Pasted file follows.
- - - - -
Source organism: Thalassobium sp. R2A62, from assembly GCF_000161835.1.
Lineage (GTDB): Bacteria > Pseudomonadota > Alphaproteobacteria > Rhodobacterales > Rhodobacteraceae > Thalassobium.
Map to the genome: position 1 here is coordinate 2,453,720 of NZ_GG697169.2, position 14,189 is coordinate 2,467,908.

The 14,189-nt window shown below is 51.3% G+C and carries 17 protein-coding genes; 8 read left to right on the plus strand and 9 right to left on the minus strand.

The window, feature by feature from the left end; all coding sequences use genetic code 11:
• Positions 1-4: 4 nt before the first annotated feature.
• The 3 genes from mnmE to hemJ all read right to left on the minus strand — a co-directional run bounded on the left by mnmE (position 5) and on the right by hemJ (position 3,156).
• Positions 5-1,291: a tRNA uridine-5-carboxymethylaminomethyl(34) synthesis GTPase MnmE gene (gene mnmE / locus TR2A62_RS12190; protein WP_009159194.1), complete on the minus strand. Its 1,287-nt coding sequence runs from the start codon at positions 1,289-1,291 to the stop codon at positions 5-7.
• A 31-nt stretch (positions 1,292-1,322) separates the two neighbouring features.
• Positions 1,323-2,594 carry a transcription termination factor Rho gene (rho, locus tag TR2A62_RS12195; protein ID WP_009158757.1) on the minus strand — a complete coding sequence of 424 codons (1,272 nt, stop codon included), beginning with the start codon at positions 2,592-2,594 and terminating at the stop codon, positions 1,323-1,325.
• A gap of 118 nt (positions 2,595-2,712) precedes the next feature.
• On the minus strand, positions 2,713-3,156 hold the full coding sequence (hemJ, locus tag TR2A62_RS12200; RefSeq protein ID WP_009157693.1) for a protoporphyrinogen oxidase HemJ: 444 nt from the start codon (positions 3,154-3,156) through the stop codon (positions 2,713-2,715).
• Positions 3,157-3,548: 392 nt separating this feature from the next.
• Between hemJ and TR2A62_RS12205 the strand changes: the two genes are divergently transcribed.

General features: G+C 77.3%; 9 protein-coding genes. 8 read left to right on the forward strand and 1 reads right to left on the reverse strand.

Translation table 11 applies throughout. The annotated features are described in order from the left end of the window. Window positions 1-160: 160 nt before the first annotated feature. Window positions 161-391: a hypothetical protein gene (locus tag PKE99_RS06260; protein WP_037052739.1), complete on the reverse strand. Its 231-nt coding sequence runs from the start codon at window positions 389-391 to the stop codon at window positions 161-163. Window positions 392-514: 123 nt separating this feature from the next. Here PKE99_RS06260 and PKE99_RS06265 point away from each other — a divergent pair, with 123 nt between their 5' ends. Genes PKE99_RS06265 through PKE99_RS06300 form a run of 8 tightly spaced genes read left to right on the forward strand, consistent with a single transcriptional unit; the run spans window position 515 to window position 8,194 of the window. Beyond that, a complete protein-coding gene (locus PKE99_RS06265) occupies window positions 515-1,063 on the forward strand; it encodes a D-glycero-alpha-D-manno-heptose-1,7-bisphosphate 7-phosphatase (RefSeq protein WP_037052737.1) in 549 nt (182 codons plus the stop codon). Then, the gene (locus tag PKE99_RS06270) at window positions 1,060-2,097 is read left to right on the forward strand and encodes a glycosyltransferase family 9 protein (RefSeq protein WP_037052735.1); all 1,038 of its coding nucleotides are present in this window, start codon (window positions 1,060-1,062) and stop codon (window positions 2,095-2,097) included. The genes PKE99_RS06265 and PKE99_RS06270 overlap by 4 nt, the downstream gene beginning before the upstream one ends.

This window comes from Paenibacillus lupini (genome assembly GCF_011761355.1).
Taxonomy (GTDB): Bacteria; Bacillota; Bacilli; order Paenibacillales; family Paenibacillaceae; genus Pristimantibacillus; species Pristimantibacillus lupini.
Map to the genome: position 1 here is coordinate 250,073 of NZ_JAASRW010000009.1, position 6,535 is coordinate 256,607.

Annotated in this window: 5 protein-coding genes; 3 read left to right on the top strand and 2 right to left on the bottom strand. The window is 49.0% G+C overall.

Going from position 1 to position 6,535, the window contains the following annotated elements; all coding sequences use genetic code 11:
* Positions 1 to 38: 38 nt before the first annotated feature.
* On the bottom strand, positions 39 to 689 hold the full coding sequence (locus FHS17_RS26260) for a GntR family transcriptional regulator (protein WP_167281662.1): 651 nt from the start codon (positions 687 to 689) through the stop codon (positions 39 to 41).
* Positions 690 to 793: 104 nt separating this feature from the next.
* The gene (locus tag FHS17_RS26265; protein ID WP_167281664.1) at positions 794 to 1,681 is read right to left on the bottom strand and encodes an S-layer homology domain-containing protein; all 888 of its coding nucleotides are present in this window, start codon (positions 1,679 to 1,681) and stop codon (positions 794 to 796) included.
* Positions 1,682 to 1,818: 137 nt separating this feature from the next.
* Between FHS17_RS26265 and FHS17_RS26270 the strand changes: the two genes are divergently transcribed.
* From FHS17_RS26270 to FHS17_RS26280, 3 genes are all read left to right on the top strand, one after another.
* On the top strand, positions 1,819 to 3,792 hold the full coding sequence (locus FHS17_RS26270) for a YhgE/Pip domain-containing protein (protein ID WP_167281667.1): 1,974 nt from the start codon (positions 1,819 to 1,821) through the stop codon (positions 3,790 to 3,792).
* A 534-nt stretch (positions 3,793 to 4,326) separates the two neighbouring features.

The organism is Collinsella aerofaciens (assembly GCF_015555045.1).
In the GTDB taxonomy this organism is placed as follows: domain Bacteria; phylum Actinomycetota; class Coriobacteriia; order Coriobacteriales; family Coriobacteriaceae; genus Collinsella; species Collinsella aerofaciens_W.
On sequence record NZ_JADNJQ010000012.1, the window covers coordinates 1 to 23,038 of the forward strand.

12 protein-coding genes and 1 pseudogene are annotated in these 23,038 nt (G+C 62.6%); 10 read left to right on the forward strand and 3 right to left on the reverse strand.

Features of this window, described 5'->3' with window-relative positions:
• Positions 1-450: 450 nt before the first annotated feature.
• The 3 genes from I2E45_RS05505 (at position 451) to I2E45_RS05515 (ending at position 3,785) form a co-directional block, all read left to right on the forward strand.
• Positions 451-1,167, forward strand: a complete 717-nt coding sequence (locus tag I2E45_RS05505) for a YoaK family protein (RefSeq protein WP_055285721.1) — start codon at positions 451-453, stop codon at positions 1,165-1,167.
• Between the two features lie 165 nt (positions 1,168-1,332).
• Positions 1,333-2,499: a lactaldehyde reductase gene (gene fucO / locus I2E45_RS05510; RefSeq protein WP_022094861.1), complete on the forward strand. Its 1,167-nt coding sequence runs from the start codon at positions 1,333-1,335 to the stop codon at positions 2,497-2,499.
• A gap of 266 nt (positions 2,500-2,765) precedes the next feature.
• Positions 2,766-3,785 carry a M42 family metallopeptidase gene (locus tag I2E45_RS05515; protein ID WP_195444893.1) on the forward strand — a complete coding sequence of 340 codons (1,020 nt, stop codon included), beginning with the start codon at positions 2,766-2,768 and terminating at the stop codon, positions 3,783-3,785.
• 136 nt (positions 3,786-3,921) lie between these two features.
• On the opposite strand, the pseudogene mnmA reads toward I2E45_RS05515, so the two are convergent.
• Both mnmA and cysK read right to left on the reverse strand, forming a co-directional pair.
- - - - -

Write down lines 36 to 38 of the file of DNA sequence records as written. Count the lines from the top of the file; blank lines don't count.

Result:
• Positions 1-450: 450 nt before the first annotated feature.
• The 3 genes from I2E45_RS05505 (at position 451) to I2E45_RS05515 (ending at position 3,785) form a co-directional block, all read left to right on the forward strand.
• Positions 451-1,167, forward strand: a complete 717-nt coding sequence (locus tag I2E45_RS05505) for a YoaK family protein (RefSeq protein WP_055285721.1) — start codon at positions 451-453, stop codon at positions 1,165-1,167.